Primarily a tool of tradesmen known as "turners" or "throwers" the term "bodgers" came laterthe lathe was also used by pulley makers, seal makers, wheelwrights, chairmakers, joiners, pewterers, bell founders, and others.
The Lost Tools of Learning Dorothy Sayers That I, whose experience of teaching is extremely limited, should presume to discuss education is a matter, surely, that calls for no apology. It is a kind of behavior to which the present climate of opinion is wholly favorable. Bishops air their opinions about economics; biologists, about metaphysics; inorganic chemists, about theology; the most irrelevant people are appointed to highly technical ministries; and plain, blunt men write to the papers to say that Epstein and Picasso do not know how to draw.
Up to a certain point, and provided the criticisms are made with a reasonable modesty, these activities are commendable. Too much specialization is not a good thing. There is also one excellent reason why the veriest amateur may feel entitled to have an opinion about education. For if we are not all professional teachers, we have all, at some time or another, been taught.
Even if we learnt nothing--perhaps in particular if we learnt nothing--our contribution to the discussion may have a potential value. However, it is in the highest degree improbable that the reforms I propose will ever be carried into effect.
Neither the parents, nor the training colleges, nor the examination boards, nor the boards of governors, nor the ministries of education, would countenance them for a moment.
For they amount to this: Before you dismiss me with the appropriate phrase--reactionary, romantic, mediaevalist, laudator temporis acti praiser of times pastor whatever tag comes first to hand--I will ask you to consider one or two miscellaneous questions that hang about at the back, perhaps, of all our minds, and occasionally pop out to worry us.
When we think about the remarkably early age at which the young men went up to university in, let us say, Tudor times, and thereafter were held fit to assume responsibility for the conduct of their own affairs, are we altogether comfortable about that artificial prolongation of intellectual childhood and adolescence into the years of physical maturity which is so marked in our own day?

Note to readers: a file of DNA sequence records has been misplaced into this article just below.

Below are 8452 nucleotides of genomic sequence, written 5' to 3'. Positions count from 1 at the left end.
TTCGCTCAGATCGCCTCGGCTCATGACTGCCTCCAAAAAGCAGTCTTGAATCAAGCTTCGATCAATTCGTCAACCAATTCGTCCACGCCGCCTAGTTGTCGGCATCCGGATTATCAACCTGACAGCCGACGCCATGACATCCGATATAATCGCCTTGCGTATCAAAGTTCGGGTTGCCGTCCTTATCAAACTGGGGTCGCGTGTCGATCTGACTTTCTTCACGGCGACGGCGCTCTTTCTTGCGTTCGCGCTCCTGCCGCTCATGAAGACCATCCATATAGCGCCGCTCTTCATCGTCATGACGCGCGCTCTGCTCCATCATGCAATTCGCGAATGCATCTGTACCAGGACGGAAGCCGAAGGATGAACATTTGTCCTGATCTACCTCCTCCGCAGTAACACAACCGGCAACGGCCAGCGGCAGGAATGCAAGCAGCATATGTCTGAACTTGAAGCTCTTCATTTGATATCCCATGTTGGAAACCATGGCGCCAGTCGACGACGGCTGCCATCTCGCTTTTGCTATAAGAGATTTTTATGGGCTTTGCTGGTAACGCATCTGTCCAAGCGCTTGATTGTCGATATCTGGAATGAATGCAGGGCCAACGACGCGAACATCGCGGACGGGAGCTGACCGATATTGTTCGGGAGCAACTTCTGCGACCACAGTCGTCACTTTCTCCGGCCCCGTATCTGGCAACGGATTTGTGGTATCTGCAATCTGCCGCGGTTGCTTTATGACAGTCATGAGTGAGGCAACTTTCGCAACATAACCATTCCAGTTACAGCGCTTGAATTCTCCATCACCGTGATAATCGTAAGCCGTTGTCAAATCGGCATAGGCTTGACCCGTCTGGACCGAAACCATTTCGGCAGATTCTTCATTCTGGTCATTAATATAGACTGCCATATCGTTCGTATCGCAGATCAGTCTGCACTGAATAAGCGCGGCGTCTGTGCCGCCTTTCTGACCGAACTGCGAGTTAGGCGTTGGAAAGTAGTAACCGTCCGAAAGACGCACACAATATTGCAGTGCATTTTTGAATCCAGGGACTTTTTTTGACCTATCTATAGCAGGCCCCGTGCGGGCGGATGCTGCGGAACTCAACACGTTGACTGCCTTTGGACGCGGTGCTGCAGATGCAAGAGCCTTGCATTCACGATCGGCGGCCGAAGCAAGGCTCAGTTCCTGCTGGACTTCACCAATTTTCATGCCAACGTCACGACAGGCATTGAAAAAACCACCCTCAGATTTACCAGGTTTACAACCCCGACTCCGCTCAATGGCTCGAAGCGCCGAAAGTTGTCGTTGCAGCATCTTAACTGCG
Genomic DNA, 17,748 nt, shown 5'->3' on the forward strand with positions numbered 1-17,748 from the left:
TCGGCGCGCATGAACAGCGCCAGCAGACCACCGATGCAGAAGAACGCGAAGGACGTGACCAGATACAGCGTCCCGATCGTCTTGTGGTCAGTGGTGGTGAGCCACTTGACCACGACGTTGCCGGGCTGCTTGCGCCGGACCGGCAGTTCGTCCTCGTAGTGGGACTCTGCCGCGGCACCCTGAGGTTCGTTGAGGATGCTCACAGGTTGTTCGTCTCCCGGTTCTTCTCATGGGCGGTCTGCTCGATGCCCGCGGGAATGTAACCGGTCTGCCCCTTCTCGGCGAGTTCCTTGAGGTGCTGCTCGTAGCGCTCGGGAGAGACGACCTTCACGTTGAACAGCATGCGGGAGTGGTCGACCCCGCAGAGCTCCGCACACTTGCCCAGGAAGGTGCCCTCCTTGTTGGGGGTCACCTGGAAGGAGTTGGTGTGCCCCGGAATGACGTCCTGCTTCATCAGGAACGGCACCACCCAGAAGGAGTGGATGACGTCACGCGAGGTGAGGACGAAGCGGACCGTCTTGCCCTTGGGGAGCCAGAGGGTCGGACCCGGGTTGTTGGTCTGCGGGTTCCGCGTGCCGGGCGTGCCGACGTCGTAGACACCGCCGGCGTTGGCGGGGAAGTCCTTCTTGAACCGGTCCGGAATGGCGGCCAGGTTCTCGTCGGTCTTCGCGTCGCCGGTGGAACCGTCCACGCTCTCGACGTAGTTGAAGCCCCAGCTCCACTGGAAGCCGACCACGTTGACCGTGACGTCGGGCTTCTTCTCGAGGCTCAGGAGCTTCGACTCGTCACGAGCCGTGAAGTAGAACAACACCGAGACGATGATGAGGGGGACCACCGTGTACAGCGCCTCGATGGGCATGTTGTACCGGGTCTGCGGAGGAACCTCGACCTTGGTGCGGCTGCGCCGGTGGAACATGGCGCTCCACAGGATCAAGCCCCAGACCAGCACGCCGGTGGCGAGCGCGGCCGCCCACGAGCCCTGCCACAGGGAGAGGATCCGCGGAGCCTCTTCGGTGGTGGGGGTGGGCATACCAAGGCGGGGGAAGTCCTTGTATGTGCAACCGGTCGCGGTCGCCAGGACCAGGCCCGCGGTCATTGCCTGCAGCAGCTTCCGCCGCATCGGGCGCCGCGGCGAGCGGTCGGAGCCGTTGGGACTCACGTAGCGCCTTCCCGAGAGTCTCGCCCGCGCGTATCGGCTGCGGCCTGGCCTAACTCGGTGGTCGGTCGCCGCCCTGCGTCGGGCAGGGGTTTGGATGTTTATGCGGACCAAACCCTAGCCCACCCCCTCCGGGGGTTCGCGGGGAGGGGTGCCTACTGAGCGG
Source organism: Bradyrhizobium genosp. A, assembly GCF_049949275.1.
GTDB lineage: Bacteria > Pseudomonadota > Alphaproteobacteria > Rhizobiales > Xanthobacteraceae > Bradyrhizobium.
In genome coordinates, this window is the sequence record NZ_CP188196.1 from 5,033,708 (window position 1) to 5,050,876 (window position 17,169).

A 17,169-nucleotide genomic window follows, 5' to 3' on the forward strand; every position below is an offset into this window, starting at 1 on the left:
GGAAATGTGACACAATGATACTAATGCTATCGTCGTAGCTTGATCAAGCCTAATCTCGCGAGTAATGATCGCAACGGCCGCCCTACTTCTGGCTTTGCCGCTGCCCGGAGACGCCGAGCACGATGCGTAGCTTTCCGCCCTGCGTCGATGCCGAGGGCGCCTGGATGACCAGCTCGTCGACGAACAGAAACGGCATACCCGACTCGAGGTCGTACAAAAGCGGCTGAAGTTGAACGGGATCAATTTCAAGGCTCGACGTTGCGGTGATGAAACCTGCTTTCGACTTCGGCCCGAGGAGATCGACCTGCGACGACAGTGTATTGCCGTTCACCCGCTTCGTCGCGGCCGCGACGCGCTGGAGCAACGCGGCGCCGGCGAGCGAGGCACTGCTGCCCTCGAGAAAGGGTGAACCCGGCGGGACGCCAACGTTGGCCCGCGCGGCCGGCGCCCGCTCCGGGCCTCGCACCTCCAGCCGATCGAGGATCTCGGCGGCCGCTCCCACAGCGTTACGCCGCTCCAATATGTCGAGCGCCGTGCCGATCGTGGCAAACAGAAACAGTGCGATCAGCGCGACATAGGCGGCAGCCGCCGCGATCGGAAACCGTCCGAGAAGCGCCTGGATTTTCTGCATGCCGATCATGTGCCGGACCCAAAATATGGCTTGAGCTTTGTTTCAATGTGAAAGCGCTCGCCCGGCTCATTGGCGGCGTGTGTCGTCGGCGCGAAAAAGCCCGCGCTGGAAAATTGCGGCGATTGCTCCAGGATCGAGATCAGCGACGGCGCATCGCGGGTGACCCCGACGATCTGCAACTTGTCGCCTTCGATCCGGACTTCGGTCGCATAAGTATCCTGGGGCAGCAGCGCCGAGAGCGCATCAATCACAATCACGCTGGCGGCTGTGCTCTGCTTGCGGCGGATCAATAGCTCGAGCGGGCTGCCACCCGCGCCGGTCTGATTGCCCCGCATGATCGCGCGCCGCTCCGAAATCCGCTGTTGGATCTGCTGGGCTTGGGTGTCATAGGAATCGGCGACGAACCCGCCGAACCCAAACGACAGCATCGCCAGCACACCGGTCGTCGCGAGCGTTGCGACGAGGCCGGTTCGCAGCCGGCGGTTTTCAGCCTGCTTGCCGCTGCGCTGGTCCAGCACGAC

To postpone the acceptance of responsibility to a late date brings with it a number of psychological complications which, while they may interest the psychiatrist, are scarcely beneficial either to the individual or to society.
The stock argument in favor of postponing the school-leaving age and prolonging the period of education generally is there is now so much more to learn than there was in the Middle Ages. This is partly true, but not wholly. The modern boy and girl are certainly taught more subjects--but does that always mean that they actually know more?
Has it ever struck you as odd, or unfortunate, that today, when the proportion of literacy throughout Western Europe is higher than it has ever been, people should have become susceptible to the influence of advertisement and mass propaganda to an extent hitherto unheard of and unimagined?
Do you put this down to the mere mechanical fact that the press and the radio and so on have made propaganda much easier to distribute over a wide area?
Or do you sometimes have an uneasy suspicion that the product of modern educational methods is less good than he or she might be at disentangling fact from opinion and the proven from the plausible? Have you ever, in listening to a debate among adult and presumably responsible people, been fretted by the extraordinary inability of the average debater to speak to the question, or to meet and refute the arguments of speakers on the other side?
Or have you ever pondered upon the extremely high incidence of irrelevant matter which crops up at committee meetings, and upon the very great rarity of persons capable of acting as chairmen of committees?Published: Mon, 5 Dec The Medieval Era and the Renaissance period are two of the most well-known time periods of European history.
Despite being intertwined in history, the Medieval and Renaissance periods contain vast differences in European culture from one another.
What is it all about? – it is all about the period, age or era after the fall of Roman Empire and the beginning of “rebirth” or the Rennaisance period. – it is the . Medieval Ages: The Medieval Period Essay - The Medieval Period The Middle Ages, also known as the Medieval Period, was a thousand-year period in European history, including the Romanesque and the Gothic artistic styles.
The short essay ( pages), typed and double-spaced, is an excellent way to demonstrate your ability to condense a great deal of material into what is essentially a compact essay. A short essay is not a research essay and should not be treated as such.
Part 1: About Medieval and Renaissance Lathes. by Thomas Rettie.
The lathe is an ancient tool, dating at least to the Egyptians and, "known and used in Assyria, Greece, the Roman and Byzantine Empires.". In the history of Europe, the Middle Ages (or Medieval period) lasted from the 5th to the 15th kaja-net.com began with the fall of the Western Roman Empire and merged into the Renaissance and the Age of kaja-net.com Middle Ages is the middle period of the three traditional divisions of Western history: classical antiquity, the medieval period, and the modern period.